Below is an example of a well put together Zoo deck. This deck was used on ladder to put its owner in the NUMBER ONE SPOT ON NA! Earning him a huge amount of Blizzcon qualifier points.

My Personal List

So, months ago, just before GvG I decided I would try to make Legend for the first time. I had been watching the Blizzcon World Championships and Firebat’s Zoo deck seemed like the strongest you could get. I made my own change (one less Voidwalker for a Dark Iron Dwarf) and jumped on the ladder expecting to have to play at least 400 games with a 55% win-rate, but what happened instead was a pleasant surprise. I managed to get Legend for the first time with a 65% win-rate! I stopped playing a couple games after I got Legend and finished in the top 500.

Unfortunately, while I was in arena grinding for GvG cards, something happened: Zoo was hit hard with a double nerf, and by the time I went on ladder, the deck was almost impossible to play. I changed to Druid and found that what I thought was skill, was actually exploiting overpowered cards and settled for my more reasonable 55% win-rate. But then, something wonderful happened! Zoo came back! First one deck, then another, and then I was back into my collection editor making what I believed to be the best deck. I played 100 games on Ladder to get a feel for the deck, and decided the best way to test it would be in all the Blizzcon points tournaments that are floating about. Let me tell you, this deck is incredible. The deck has beaten several top 100 Legend players (whom shall remain nameless) putting me in top 8’s and top 16’s. I also managed to get 3rd place (I lost to RDU 2-3) in last week’s Hearthmind weekly tournament running this list in my lineup. Enough about that, let’s look at the deck.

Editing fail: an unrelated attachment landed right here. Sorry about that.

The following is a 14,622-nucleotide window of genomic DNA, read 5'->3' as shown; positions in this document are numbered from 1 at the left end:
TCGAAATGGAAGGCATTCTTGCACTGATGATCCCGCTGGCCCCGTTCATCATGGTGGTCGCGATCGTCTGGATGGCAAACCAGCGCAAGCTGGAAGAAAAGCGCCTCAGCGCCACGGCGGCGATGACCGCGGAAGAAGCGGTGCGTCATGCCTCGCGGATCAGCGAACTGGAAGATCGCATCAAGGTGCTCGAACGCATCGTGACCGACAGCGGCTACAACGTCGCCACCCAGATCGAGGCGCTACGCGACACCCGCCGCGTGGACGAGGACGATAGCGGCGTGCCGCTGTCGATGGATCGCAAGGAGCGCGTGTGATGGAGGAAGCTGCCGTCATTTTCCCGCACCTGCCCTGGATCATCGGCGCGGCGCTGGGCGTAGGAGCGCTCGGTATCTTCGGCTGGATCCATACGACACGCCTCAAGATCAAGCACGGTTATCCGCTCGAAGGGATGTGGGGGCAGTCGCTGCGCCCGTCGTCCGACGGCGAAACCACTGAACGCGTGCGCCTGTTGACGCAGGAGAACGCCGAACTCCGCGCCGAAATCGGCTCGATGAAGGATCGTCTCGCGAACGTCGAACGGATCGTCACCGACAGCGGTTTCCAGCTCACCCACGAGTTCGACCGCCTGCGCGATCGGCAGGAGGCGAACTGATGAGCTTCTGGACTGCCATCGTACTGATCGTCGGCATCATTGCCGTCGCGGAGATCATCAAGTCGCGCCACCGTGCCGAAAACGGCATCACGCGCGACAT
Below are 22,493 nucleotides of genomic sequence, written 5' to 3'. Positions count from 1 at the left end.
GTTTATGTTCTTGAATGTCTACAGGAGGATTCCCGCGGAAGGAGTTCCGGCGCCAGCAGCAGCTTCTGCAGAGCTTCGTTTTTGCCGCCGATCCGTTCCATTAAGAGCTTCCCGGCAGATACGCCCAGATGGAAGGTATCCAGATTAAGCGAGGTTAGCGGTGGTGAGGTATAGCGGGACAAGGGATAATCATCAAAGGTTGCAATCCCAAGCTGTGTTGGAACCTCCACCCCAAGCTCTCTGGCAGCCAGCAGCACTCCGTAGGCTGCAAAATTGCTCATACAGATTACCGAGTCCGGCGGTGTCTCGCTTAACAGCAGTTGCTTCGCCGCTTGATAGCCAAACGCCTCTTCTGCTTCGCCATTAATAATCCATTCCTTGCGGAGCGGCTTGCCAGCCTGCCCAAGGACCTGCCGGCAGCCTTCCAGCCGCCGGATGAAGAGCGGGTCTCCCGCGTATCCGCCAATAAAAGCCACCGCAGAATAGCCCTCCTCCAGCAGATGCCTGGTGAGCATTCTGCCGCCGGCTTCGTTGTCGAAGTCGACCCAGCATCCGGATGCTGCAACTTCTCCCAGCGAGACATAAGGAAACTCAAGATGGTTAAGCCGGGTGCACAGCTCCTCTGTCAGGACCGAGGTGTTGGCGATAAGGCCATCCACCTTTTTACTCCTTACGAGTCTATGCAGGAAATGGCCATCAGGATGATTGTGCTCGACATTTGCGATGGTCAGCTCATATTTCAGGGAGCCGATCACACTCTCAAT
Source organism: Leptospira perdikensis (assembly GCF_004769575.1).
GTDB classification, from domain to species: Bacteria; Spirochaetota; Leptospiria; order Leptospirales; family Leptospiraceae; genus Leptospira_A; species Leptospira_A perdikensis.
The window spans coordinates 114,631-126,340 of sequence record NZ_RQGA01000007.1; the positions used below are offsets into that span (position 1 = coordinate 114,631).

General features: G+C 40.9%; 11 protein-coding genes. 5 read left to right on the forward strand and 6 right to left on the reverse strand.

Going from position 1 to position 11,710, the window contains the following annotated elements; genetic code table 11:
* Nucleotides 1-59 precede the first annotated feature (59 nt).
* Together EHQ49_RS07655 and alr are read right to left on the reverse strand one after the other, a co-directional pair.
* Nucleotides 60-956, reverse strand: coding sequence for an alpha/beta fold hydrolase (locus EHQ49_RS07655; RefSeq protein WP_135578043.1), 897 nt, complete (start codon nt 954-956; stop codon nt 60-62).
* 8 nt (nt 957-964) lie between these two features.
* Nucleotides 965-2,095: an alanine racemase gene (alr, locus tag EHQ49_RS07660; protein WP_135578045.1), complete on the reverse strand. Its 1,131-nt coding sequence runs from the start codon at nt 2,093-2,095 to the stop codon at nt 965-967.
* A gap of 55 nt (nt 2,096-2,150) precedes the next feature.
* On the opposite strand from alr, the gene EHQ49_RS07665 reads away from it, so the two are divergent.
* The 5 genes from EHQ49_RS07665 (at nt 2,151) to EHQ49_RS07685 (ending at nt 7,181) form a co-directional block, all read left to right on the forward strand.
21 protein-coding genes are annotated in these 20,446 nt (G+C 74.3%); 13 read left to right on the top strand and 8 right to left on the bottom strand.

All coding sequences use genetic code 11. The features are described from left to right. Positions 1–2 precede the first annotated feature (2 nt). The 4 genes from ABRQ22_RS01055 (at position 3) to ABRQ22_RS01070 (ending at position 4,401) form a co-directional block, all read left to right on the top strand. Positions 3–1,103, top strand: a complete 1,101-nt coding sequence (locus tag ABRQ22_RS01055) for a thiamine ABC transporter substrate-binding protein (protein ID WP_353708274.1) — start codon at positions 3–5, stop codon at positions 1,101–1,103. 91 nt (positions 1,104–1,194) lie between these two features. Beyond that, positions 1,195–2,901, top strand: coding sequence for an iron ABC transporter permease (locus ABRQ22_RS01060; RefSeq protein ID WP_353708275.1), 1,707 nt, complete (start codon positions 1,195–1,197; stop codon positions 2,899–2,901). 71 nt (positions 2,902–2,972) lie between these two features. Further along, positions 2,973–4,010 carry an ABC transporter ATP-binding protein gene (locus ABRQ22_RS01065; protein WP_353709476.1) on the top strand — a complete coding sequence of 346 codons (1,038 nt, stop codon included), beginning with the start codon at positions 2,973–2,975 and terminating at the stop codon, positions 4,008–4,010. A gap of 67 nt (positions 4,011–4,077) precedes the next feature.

Firstly, so many ONE OFS?! There is an argument that if you want to make a strong deck it should contain mostly DOUBLES of cards because you want to run the strongest cards. But the thing about Zoo is that it is strongly reliant on card synergies, so having two of a card in your hand can make it harder to create synergy. For example, if I ever had two Void-Terror then it would be much harder to set up a good situation for both. Likewise, I believe Voidwalker and Leper-Gnome make a stronger pair together than either one on its own. Finally, you need to consider the mana curve of the deck. Sure, two Imp-losion or Harvest-Golem might be stronger than one of each, but I’m aiming to play one on turn three and one on turn four, so there is one of each.

Next, ONLY ONE IMP-LOSION. Firstly, Piloted-Shredder is the best four mana minion in the game. There’s a reason almost every deck is running them, and that reason is that it offers insane stats at the cost of being slightly (or with bad luck, very) unreliable. Speaking of unreliable, while Imp-losion is great when it works, rolling a two when you need a three or more, can be game crushing. I tried running two and I felt that I would too often be hoping they had a good target to Imp-losion AND that I didn’t roll low; that’s a lot to hope for! Meanwhile, the check list for playing Piloted Shredder goes like this: Do I have four spare mana? Yes: Play Piloted Shredder. Pretty easy comparison I think.

Loatheb and Dr-Boom: Remember earlier how I said there is a reason that almost every deck runs Piloted Shredder? Well there’s a similar reason almost every deck has Dr. Boom and Loatheb. Loatheb is great stats for five mana in this meta, he can out-value almost every other five drop in the game, especially with Zoo’s buff minion and token help. Loatheb more importantly makes it much more difficult to remove minions from the board, which is SUPER important for Zoo. Perhaps most importantly, Loatheb can often block spells and prevent lethal. Dr. Boom, however, will NOT stop you from dying. What Dr. Boom will do is provide you with incredible value almost every single time he is played. You might think a seven mana drop is too high for Zoo, well Dr. Boom is an exception. Sure, sometimes he might be discarded by Doomguard, but so would any other card worth more than one or two mana. Often you will top deck Dr. Boom after a Doomguard, making the opponent’s life hell as they just managed to remove the huge 5/7 on turn five or six. Or if you play them in reverse, the enemy is now facing down AT LEAST THIRTY points of stats over turns seven and eight.